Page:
The newly christened Chumstick Creek Ranch will harvest its first crop this year.
The first harvest for the growers, that is. Glade Brosi and Andrea Bixby-Brosi bought the 14-acre orchard just outside Leavenworth, Washington, in January to launch their decade-long dream of operating their own orchard. The trees, on the other hand, were producing decades before their new owners were born, and this year, conditions led to a light crop.
“We needed 500 bins and we’re going to get 300,” Brosi said during a tour of the orchard in July. “The problem with buying an orchard is the first year you are behind. We’re borrowing money to farm this.”
Growers are paid as their warehouse sells their fruit. But when you buy an orchard, last year’s returns go to the former grower, leaving new owners operating an orchard for 18 months or more before the first check comes in, Brosi said. It’s one thing to budget for that while developing a business plan, and another thing to live it, added Bixby-Brosi.
Their story illustrates the challenges — and financial risk — new farmers face. It also highlights how industry support can make it possible to surmount them.
“If you weren’t blessed with inheriting a multimillion dollar orchard, you have to be coachable,” Brosi said. “You have to find people that want to help you, and with the work we’ve done in the past in this valley, we’ve worked with a lot of growers and we have those relationships.”
The Brosis have been building connections in the valley since Bixby-Brosi’s postdoctoral fellowship in entomology brought the couple to Wenatchee in 2011. Meanwhile, Brosi worked in research and development at Stemilt Growers and as a crop consultant, now with True Organics Products.
Bixby-Brosi credits industry support for making their first season as farmers possible. An operating loan from their new co-op, Blue Star Growers, got them up and running. WSU extension specialist Tianna DuPont and many growers in the valley answer their many, many questions. Troy Davis, who formerly leased the property, connected the Brosis to it when they were seeking land and has become a mentor and friend.
Davis, who sees his younger self in the Brosis, views helping them grow their budding business as part of his retirement strategy. Watching the orchard he leased for 23 years remain in operation, under the stewardship of new growers — rather than sold off for housing development in the hot Leavenworth market — helps to ensure his longtime employees continue to have work.
“That’s a big deal,” Davis said. “They are like family to me.”
He also leases a larger neighboring block that the couple plans to assume the lease on next year. In the meantime, that’s made it easier to loan the new farmers equipment, and in his day job with Chamberlin Ag, he serves as their pest consultant.
“We couldn’t do this without him,” Bixby-Brosi said.
Davis shrugs that off, adding that he benefited from mentorship from Fred Valentine and Bob Bosen early in his career. And he urges the Brosis not to panic due to one low-yield year.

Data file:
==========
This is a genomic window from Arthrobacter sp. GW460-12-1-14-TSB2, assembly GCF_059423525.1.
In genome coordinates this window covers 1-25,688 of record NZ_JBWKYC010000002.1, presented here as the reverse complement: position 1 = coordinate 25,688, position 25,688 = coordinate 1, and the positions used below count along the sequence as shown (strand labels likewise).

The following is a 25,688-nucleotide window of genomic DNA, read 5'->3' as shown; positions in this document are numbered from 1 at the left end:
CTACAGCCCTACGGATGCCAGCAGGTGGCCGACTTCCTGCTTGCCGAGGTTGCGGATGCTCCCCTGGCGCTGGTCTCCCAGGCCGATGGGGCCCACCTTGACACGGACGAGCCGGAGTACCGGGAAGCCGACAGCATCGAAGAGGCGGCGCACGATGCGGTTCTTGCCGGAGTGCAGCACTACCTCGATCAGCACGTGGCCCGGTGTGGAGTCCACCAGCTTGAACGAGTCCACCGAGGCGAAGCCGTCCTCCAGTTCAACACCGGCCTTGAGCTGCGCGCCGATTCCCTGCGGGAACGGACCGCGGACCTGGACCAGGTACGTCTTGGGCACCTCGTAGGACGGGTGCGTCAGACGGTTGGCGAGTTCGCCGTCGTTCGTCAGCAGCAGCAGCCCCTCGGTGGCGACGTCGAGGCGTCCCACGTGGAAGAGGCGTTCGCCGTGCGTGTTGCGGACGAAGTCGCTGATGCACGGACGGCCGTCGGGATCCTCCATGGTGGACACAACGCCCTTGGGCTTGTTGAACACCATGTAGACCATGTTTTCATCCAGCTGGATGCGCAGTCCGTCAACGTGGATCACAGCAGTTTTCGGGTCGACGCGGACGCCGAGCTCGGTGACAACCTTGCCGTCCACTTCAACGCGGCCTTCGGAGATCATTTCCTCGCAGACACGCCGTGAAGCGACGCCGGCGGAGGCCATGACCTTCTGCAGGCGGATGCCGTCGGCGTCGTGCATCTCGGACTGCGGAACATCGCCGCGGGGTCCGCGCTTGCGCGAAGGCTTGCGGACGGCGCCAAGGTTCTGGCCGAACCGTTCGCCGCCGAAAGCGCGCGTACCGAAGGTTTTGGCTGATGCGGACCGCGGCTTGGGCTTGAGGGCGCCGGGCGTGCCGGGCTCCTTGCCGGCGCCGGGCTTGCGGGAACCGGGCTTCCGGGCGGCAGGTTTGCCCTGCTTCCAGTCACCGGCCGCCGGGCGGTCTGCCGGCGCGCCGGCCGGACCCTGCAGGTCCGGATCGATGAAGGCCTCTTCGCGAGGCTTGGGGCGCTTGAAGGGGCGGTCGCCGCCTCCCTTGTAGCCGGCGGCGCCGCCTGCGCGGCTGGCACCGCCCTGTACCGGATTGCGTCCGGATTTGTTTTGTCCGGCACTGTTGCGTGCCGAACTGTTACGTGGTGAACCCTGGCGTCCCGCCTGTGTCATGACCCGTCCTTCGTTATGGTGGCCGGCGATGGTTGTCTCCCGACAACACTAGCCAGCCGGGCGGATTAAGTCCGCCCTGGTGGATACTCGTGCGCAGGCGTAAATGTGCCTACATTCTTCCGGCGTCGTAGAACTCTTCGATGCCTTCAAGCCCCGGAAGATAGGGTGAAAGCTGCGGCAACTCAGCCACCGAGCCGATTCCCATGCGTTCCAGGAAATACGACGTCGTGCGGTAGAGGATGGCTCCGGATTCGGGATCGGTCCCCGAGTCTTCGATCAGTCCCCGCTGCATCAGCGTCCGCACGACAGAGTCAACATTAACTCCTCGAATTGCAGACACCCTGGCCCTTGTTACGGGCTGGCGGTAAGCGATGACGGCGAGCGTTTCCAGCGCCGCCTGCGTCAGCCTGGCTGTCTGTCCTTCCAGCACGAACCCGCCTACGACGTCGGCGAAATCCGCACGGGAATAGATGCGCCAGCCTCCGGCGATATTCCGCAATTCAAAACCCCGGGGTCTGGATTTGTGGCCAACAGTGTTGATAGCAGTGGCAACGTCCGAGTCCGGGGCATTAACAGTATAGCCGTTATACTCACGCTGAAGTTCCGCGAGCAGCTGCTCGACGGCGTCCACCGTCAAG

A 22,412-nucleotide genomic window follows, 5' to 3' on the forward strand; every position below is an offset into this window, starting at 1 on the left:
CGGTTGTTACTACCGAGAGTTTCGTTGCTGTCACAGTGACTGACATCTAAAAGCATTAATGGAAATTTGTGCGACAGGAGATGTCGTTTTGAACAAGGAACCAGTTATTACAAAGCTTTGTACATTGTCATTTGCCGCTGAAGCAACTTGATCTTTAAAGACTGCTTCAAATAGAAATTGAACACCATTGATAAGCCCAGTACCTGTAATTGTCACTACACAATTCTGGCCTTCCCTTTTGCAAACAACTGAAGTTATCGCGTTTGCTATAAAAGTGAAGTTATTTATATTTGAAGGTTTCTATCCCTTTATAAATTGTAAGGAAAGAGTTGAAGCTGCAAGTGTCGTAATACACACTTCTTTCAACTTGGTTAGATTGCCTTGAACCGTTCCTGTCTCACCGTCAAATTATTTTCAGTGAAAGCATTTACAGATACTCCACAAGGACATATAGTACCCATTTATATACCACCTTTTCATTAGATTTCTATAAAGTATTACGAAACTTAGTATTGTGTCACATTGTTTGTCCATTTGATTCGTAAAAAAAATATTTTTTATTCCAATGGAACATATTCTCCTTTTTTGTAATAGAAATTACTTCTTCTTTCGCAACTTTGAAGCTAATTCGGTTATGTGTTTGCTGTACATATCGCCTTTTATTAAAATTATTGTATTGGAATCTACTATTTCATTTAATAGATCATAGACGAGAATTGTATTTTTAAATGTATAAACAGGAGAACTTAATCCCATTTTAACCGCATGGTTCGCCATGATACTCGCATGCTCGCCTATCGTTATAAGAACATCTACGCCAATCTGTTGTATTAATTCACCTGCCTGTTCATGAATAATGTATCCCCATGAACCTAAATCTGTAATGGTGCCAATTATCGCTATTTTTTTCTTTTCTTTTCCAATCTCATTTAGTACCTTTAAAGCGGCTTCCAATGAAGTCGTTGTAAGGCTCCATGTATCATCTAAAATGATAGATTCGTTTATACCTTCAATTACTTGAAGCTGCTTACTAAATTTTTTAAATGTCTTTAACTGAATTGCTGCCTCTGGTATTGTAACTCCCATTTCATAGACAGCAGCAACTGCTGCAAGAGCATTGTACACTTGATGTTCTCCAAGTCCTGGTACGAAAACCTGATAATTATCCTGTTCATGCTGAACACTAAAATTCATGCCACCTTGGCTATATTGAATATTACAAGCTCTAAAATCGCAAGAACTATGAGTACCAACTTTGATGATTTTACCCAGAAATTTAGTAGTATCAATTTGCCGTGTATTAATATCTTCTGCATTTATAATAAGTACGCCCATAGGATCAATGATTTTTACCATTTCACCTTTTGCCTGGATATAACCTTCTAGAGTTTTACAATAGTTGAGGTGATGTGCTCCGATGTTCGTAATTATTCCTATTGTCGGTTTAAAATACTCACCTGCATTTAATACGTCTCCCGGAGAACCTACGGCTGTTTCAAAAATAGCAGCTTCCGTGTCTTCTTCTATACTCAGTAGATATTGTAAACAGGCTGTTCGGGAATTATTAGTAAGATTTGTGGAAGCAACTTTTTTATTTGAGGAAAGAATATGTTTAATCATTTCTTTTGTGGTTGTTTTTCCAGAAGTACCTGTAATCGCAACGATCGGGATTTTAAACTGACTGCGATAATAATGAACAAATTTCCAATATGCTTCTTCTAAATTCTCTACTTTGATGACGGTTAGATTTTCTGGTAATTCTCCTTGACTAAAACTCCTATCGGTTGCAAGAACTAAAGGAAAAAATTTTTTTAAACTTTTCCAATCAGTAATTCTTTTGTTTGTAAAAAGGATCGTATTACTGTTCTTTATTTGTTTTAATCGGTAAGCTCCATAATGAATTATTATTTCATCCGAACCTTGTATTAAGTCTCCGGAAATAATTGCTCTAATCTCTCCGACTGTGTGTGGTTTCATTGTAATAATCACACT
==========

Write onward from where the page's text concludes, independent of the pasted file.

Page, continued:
“That’s how I got in, too. These orchards were losing lots of money,” and the former owners wanted out of the business, Davis said. “People don’t lease out orchards when they are making money.”
Like the Brosis, an operating loan from Blue Star Growers helped him build his business.
“I went 10 years being financed by the co-op before I could finance myself,” Davis said.
With today’s interest rates and little proof that they can run a successful orchard, bank financing would have been a major roadblock, Brosi added. The per-bin financing helps them “spend the money it takes to make money in pears,” he said.
From the warehouse side, it’s solid strategy to support growers starting out, bringing in more pears and preventing good orchards from being sold for development, said Gene Woodin, the new Blue Star general manager.
“That’s important, because no one is going to be bulldozing houses to plant orchards,” he said.
Basically, it’s growers lending to other growers.
“It says a lot that the growers trust the warehouse with their savings,” said Blue Star board member Erica Bland-McConnell. She sees young growers struggle to afford to buy orchards and worries that if people aren’t able to make enough money, the industry will fail to recruit its needed next generation.
Around the co-op, people tend to refer to the Brosis as “young growers,” but they point out that they are in their early 40s. It took a decade of being laser-focused on this goal to be in the financial position to buy the orchard, Brosi said, and to have the network in place to be successful.
Now, they have plans to grow by leasing more acres, as Davis phases out over the next few years.
“Leasing will be the way to grow, because it’s just so expensive,” Brosi said.
Lower yields this year will complicate that plan, but they are still feeling confident.
“Pear farming is risky, but owning this land is not,” Bixby-Brosi said. “This is a high-value piece of property, and we feel like investing in land is better than investing in the stock market.”
“They are smart, smart business people,” he said.
—by Kate Prengaman